Thursday, December 12, 2013

NOAA Arctic Report Card issued today at American Geophysical Union

Also of note is today's release of NOAA's annual Arctic Report Card, which is an international undertaking: 147 authors from 14 countries contributed. The press release is reproduced here.

For Immediate Release
December 12, 2013
2013 Arctic Report Card Released Today at AGU Fall Meeting

San Francisco, CA - While fewer snow and ice extremes occurred in 2013 relative to 2012, and environmental observations in Alaska and throughout the Arctic showed annual and regional variability, the impact of the region's persistent, long-term warming trend remains demonstrable, according to the just-released 2013 update to the The Report Card is a peer-reviewed source for environmental information on the current state of the Arctic relative to historical records.
The release of the 2013 Report Card was announced today at the American Geophysical Union's Fall Meeting at a 9:00 am press conference at Moscone Center West (room 3001A) in San Francisco. Dr. Martin Jeffries, science advisor at the US Arctic Research Commission and principal editor of the report, was on the panel that described some of the highlights of 2013 in the Arctic.
Key observations revealed in the Report Card update show:
  • Snow extent in May 2013 reached a new record low in Eurasia, due to above average air temperatures, while Northern Hemisphere-wide snow extent was below average for spring (April, May, June).
  • Summer surface air temperatures were particularly low across the central Arctic Ocean, northern Canada and Greenland relative to 2007-2012 (a period of pronounced summer sea ice retreat), and were somewhat lower than the long-term average of 1981-2010.
  • Minimum sea ice extent in September 2013 was not as low as the record minimum of 2012, but was nevertheless the sixth lowest since observations began in 1979 despite the relatively cool summer of 2013. The seven lowest ice extent minima have occurred in the last seven years, 2007-2013.
  • Arctic tundra vegetation greenness (a measure of biological productivity) and growing season length have continued to increase since observations began in 1982.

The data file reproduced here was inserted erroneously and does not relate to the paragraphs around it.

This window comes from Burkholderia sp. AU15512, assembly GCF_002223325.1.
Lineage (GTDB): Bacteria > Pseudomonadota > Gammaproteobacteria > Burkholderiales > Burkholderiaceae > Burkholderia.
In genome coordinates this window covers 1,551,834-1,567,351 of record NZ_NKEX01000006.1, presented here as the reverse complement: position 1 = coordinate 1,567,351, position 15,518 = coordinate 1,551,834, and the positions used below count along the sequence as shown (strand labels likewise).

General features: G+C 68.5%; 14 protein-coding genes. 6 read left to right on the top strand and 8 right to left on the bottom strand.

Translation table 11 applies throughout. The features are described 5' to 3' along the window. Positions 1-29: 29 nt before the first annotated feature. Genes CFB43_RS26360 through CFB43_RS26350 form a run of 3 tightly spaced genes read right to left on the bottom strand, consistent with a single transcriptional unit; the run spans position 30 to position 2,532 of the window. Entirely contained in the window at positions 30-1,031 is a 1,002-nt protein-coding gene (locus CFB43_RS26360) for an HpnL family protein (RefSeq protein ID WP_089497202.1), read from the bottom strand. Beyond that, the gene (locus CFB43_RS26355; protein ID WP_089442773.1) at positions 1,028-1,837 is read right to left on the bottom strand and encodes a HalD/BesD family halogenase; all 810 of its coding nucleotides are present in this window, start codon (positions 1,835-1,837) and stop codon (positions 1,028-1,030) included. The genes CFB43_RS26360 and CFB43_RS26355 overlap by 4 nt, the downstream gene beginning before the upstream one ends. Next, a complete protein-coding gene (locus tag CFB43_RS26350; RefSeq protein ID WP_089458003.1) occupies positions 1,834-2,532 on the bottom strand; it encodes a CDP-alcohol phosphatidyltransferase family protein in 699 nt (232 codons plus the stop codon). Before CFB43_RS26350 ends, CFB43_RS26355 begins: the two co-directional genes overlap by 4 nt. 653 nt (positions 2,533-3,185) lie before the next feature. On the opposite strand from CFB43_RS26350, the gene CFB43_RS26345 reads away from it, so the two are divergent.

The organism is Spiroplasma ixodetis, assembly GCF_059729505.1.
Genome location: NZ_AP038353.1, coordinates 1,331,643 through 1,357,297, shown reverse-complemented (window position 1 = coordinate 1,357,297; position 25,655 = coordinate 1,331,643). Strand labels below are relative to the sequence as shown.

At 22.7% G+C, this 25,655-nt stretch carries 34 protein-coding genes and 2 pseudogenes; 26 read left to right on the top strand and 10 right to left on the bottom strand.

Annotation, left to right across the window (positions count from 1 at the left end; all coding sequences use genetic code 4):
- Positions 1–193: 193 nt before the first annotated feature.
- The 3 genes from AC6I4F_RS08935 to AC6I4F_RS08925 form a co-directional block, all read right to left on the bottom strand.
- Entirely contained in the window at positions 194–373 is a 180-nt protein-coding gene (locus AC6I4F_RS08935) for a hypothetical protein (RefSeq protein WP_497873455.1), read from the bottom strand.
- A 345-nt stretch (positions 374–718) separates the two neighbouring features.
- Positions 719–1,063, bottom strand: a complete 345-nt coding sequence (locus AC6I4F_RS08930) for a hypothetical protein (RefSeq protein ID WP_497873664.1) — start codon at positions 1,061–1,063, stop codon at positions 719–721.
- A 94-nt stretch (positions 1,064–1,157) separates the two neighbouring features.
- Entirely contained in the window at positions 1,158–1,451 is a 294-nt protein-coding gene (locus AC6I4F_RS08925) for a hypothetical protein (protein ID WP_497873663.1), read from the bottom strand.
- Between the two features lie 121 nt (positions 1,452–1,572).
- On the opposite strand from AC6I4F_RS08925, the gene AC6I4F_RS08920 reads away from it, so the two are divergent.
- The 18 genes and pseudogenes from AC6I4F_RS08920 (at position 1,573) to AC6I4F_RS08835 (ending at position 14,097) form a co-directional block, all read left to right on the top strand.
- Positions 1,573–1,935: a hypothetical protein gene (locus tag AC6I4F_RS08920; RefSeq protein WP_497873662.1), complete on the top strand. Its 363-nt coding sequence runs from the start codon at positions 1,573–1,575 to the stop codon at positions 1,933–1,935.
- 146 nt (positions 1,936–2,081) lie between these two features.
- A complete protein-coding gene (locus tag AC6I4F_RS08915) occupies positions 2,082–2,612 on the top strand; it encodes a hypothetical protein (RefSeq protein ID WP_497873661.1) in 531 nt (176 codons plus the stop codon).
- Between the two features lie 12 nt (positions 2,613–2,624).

• Large land mammals convey a mixed message, with Muskox numbers stable/increasing since the 1970s, while many caribou and reindeer herds currently have unusually low populations for the period 1970-2013.
  • Changes in fish and bottom dwelling organisms include continued northward migration of species not previously seen in the Arctic.
"The Arctic Report Card illustrates the importance of long-term observations of the Arctic environment," said Fran Ulmer, Chair, US Arctic Research Commission. "We need an integrated, pan-Arctic observing system that helps us better understand this sensitive region's current changes and make improved projections for what the future holds."
The 2013 Report Card comprises 18 essays prepared by an international team of 147 authors from 14 different countries. It is intended for a wide audience, including scientists, teachers, students, decision-makers and the general public interested in the Arctic environment and science.
USARC's mission is to develop and recommend US Arctic research policy to the President and Congress and to build cooperative links in Arctic research within the federal government, with Arctic residents, the State of Alaska, researchers and international partners. Visit the USARC at and subscribe to our daily electronic newsletter, the "Arctic Daily Update," which provides useful information about recent events, conferences, research initiatives and international news.
Media Contact: Kathy Farrow, 703-525-0112 (o), 703-851-7332 (c),

Icebreaking into the Arctic

The USCGC HEALY embarked Barrow, Alaska, in August 2008 to map the US extended continental shelf, or ECS, in the Arctic Ocean (HLY 0805). Healy sailed again from 7 August to 16 September, 2009 (HLY 0905) to continue ECS mapping, joining with the Canadian icebreaker, the Louis S. St.-Laurent. The two vessels mapped together again in 2010 (see HLY1002) and 2011 (HLY1102).

As the only law professor on the science crew, I was along on HLY 0805 and 0905 to better understand
the science behind the legal process that the UN Convention on the Law of the Sea establishes for states making ECS submissions. As to why the US is mapping now, even though it has not yet acceded to the Convention, read on both here, and in the Law of the Sea notes below.

Thanks to
Vermont Law School and especially to Larry Mayer, Director of the University of New Hampshire's Center for Coastal and Ocean Mapping, for making my part in the trip possible.
Thanks, as well, to Adriane Colburn, for opening new windows on and for the deep.